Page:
She writes that when black people started watching films and television in the United States, they knew that mass media was part of the system that was maintaining white supremacy. Because of this, watching television became a space for black people to develop a critical spectatorship; an oppositional gaze. Prior to racial integration, black viewers "[...] experienced visual pleasure in a context where looking was also about contestation and confrontation." She further discusses how this spectatorship looked different for black women compared to black men. Black men could renounce the racism of the images, while simultaneously engaging in the phallocentric nature of Hollywood films as a way of contesting white supremacy and experiencing imaginative phallocentric power. Participating in the phallocentric gaze, and objectifying the white female who was cast as the desired object, black men could rebel against the racist reality where black men was constantly interpreted as looking at white womanhood and punished for it.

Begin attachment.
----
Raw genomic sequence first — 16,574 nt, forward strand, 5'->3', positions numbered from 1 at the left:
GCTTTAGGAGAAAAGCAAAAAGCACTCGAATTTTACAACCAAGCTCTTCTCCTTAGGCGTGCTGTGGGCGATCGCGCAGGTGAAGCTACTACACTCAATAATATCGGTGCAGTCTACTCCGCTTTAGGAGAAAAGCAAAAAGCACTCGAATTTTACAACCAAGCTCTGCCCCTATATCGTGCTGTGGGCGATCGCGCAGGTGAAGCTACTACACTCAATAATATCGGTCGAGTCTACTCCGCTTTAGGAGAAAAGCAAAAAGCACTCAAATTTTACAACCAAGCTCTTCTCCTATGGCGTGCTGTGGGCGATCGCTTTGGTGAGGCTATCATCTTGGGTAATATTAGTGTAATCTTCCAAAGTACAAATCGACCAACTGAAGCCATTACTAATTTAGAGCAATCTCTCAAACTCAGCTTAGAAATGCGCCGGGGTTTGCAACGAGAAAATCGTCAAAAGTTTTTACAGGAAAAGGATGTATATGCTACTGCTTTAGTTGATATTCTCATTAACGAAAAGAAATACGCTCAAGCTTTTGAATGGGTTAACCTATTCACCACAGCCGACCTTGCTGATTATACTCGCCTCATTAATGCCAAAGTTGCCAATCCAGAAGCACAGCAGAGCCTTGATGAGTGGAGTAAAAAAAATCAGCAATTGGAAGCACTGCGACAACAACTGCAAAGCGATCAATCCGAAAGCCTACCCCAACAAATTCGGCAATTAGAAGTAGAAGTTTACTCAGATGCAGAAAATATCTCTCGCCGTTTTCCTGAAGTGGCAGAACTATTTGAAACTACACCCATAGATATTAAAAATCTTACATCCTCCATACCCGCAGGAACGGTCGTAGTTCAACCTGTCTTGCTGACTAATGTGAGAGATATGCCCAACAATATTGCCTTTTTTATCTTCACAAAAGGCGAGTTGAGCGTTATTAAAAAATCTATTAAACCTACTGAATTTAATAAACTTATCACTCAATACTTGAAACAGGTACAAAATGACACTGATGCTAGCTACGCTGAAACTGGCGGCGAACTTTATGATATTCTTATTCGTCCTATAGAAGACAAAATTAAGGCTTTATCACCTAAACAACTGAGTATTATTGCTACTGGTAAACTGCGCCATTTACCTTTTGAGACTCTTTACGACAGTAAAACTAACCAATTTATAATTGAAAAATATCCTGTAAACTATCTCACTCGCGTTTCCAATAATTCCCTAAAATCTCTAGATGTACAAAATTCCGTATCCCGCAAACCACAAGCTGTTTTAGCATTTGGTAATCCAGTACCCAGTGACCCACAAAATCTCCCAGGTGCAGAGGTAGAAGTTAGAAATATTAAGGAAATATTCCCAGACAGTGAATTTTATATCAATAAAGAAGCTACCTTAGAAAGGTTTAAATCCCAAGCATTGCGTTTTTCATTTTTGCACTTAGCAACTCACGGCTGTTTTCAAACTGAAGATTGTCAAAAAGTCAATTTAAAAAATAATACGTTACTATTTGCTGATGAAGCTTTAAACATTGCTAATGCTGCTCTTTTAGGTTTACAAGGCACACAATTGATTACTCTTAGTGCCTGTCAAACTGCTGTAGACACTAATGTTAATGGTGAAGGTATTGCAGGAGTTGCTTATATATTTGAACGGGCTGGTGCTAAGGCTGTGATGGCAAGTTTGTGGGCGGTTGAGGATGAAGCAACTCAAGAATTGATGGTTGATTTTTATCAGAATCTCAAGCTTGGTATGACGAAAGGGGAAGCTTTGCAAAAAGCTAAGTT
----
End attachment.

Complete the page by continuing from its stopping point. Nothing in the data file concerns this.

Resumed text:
For black women, however, the spectatorship looked different. Since bodies of black females were mostly absent in early films, the development of black women's spectatorship was complicated. If black females were present, their bodies were there to: "[...] enhance and maintain white womanhood as object of the phallocentric gaze." According to hooks, the conventional representations of black females have been an assault to black womanhood. In response to this, many black women rejected looking at the images altogether. Another response of some black women, were to turn off their criticism and identify with the white woman on the screen, through this victimization being able to experience cinematic pleasure. A third option, is to look through the lens of the oppositional gaze. This is a critical gaze that, according to hooks, goes beyond Laura Mulvey's analysis of how the Hollywood film constructs the man as the subject, and the woman as the object. This "woman" is in fact, a white woman. She criticizes mainstream feminist film theory for ignoring the subject of race, and by that also ignoring the role of black female spectatorship.